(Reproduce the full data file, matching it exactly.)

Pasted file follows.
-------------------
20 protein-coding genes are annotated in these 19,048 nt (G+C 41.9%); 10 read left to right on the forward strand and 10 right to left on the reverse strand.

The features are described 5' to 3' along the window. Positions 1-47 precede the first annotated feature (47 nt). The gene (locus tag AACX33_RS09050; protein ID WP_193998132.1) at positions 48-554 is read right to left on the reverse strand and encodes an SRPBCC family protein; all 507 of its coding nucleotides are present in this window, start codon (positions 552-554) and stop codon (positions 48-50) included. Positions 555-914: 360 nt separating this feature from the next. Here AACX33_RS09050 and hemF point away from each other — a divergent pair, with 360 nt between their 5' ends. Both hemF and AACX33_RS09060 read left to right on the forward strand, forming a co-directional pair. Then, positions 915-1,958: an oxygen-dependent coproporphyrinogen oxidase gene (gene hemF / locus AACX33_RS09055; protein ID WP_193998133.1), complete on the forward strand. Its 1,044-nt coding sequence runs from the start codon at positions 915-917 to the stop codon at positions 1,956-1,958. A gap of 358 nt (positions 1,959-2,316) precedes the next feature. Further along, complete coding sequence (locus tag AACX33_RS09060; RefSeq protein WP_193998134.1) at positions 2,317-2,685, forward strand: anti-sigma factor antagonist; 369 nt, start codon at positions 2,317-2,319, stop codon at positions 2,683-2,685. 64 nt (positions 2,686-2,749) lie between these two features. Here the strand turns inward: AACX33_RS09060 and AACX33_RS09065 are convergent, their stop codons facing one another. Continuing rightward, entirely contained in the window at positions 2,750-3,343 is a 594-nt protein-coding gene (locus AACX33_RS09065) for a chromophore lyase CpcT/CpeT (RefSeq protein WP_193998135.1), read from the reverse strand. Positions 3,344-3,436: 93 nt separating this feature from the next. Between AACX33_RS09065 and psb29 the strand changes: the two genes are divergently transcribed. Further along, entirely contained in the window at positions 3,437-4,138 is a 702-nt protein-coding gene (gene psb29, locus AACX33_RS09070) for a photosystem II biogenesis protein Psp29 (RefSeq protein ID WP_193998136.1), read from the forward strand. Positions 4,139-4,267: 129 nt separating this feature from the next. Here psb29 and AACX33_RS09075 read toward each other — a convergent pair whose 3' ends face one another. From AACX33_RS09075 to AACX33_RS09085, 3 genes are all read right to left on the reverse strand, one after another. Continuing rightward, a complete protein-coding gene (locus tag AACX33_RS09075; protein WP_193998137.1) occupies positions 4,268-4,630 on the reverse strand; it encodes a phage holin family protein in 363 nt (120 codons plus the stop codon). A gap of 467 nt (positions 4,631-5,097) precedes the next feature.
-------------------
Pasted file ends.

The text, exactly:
20 protein-coding genes are annotated in these 19,048 nt (G+C 41.9%); 10 read left to right on the forward strand and 10 right to left on the reverse strand.

The features are described 5' to 3' along the window. Positions 1-47 precede the first annotated feature (47 nt). The gene (locus tag AACX33_RS09050; protein ID WP_193998132.1) at positions 48-554 is read right to left on the reverse strand and encodes an SRPBCC family protein; all 507 of its coding nucleotides are present in this window, start codon (positions 552-554) and stop codon (positions 48-50) included. Positions 555-914: 360 nt separating this feature from the next. Here AACX33_RS09050 and hemF point away from each other — a divergent pair, with 360 nt between their 5' ends. Both hemF and AACX33_RS09060 read left to right on the forward strand, forming a co-directional pair. Then, positions 915-1,958: an oxygen-dependent coproporphyrinogen oxidase gene (gene hemF / locus AACX33_RS09055; protein ID WP_193998133.1), complete on the forward strand. Its 1,044-nt coding sequence runs from the start codon at positions 915-917 to the stop codon at positions 1,956-1,958. A gap of 358 nt (positions 1,959-2,316) precedes the next feature. Further along, complete coding sequence (locus tag AACX33_RS09060; RefSeq protein WP_193998134.1) at positions 2,317-2,685, forward strand: anti-sigma factor antagonist; 369 nt, start codon at positions 2,317-2,319, stop codon at positions 2,683-2,685. 64 nt (positions 2,686-2,749) lie between these two features. Here the strand turns inward: AACX33_RS09060 and AACX33_RS09065 are convergent, their stop codons facing one another. Continuing rightward, entirely contained in the window at positions 2,750-3,343 is a 594-nt protein-coding gene (locus AACX33_RS09065) for a chromophore lyase CpcT/CpeT (RefSeq protein WP_193998135.1), read from the reverse strand. Positions 3,344-3,436: 93 nt separating this feature from the next. Between AACX33_RS09065 and psb29 the strand changes: the two genes are divergently transcribed. Further along, entirely contained in the window at positions 3,437-4,138 is a 702-nt protein-coding gene (gene psb29, locus AACX33_RS09070) for a photosystem II biogenesis protein Psp29 (RefSeq protein ID WP_193998136.1), read from the forward strand. Positions 4,139-4,267: 129 nt separating this feature from the next. Here psb29 and AACX33_RS09075 read toward each other — a convergent pair whose 3' ends face one another. From AACX33_RS09075 to AACX33_RS09085, 3 genes are all read right to left on the reverse strand, one after another. Continuing rightward, a complete protein-coding gene (locus tag AACX33_RS09075; protein WP_193998137.1) occupies positions 4,268-4,630 on the reverse strand; it encodes a phage holin family protein in 363 nt (120 codons plus the stop codon). A gap of 467 nt (positions 4,631-5,097) precedes the next feature.